Digital Realty Adds Properties in NJ, UK

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Digital Realty Trust, Inc. (DLR) announced today that it has acquired a data center property in the United Kingdom and completed the purchase of a facility in Franklin Township, New Jersey.

Digital Realty said it has bought the Reynolds House Datacenter in Manchester, a technology hub in England. The 38,600 square foot facility was built as a data center in 2001 and has 23,000 square feet of raised floor, with expansion space available for an additional 7,000 square feet of raised floor. The facility is fully leased to three tenants with long term agreements.

Digital also said it has completed the purchase of 650 Randolph Road, a property in Franklin Township, NJ that was developed as a data center “shell.” The 127,800 square foot building can support 70,000 square feet of raised floor technical space. Digital Realty said it would make additional improvements to bring the facility up to its Powered Base Building specification, and then market the facility to financial service companies, system integrators and other Fortune 1000 firms.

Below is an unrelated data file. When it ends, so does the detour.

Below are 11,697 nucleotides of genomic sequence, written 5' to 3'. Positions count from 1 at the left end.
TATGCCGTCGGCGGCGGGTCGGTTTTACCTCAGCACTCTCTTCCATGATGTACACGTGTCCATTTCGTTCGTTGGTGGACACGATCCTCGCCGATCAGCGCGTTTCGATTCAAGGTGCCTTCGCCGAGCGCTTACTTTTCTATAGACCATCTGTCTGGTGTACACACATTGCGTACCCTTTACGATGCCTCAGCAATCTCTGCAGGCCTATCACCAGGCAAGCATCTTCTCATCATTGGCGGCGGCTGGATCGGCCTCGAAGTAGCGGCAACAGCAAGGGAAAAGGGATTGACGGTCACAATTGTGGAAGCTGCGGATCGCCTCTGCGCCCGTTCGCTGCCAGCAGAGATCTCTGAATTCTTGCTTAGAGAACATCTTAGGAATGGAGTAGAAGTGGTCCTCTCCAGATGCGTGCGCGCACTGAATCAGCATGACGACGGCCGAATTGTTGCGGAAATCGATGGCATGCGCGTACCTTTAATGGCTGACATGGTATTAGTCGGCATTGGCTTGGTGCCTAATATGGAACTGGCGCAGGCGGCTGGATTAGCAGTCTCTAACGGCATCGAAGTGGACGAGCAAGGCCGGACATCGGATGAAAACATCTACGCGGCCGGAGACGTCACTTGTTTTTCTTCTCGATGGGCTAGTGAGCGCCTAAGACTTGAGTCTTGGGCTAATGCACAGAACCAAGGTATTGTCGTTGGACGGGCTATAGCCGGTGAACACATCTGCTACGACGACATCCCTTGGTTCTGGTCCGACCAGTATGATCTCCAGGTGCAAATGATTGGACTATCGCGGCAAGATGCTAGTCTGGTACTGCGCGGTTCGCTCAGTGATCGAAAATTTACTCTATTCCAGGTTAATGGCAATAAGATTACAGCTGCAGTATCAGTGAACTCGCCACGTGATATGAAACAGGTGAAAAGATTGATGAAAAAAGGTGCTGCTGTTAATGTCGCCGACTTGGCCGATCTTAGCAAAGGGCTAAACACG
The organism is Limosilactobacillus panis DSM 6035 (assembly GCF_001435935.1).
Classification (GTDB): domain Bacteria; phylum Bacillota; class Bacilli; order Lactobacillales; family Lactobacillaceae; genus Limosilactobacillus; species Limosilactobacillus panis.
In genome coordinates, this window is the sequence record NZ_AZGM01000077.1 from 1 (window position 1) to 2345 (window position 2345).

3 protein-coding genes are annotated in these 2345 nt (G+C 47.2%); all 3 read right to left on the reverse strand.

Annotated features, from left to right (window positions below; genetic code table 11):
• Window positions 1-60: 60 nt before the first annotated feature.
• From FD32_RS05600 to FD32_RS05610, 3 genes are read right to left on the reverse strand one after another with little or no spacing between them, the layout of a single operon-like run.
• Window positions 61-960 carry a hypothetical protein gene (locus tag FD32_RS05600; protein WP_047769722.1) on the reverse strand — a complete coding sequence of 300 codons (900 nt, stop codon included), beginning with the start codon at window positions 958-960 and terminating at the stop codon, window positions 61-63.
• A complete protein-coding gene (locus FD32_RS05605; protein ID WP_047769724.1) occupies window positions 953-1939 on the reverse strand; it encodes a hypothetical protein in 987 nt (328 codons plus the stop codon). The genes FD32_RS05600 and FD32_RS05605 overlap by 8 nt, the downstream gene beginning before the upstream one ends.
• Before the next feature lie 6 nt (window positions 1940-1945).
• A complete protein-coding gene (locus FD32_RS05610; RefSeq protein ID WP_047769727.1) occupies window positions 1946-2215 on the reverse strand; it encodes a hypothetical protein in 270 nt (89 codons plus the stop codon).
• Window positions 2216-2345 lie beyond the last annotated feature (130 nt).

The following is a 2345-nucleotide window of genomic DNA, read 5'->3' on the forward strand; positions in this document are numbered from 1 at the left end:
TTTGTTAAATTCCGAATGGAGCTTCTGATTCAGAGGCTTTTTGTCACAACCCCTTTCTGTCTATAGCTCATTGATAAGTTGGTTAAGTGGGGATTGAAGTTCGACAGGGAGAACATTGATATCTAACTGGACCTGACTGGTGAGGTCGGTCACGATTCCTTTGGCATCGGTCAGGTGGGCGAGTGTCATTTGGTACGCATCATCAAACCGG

Digital Realty signed an agreement last December to buy 650 Randolph Road for $10.9 million. The deal reflects Digital Realty’s interest in the New Jersey data center market, where it also recently bought 365 South Randolphville Road in Piscataway, which borders Franklin Township.

“The addition of 650 Randolph Road in Franklin Township, New Jersey provides us with additional redevelopment inventory in a market that continues to experience strong demand for our Turn-Key Datacenter and Powered Base Building solutions,” said Digital Realty CEO Michael Foust. “It is ideally located for companies seeking large blocks of high quality datacenter space in the Metro New York market.

“The addition of Reynolds House Datacenter in Manchester to our European portfolio of income producing properties expands our footprint in an important market for us at an attractive cap rate,” Foust added.

About the Author

Rich Miller is the founder and editor at large of Data Center Knowledge, and has been reporting on the data center sector since 2000. He has tracked the growing impact of high-density computing on the power and cooling of data centers, and the resulting push for improved energy efficiency in these facilities.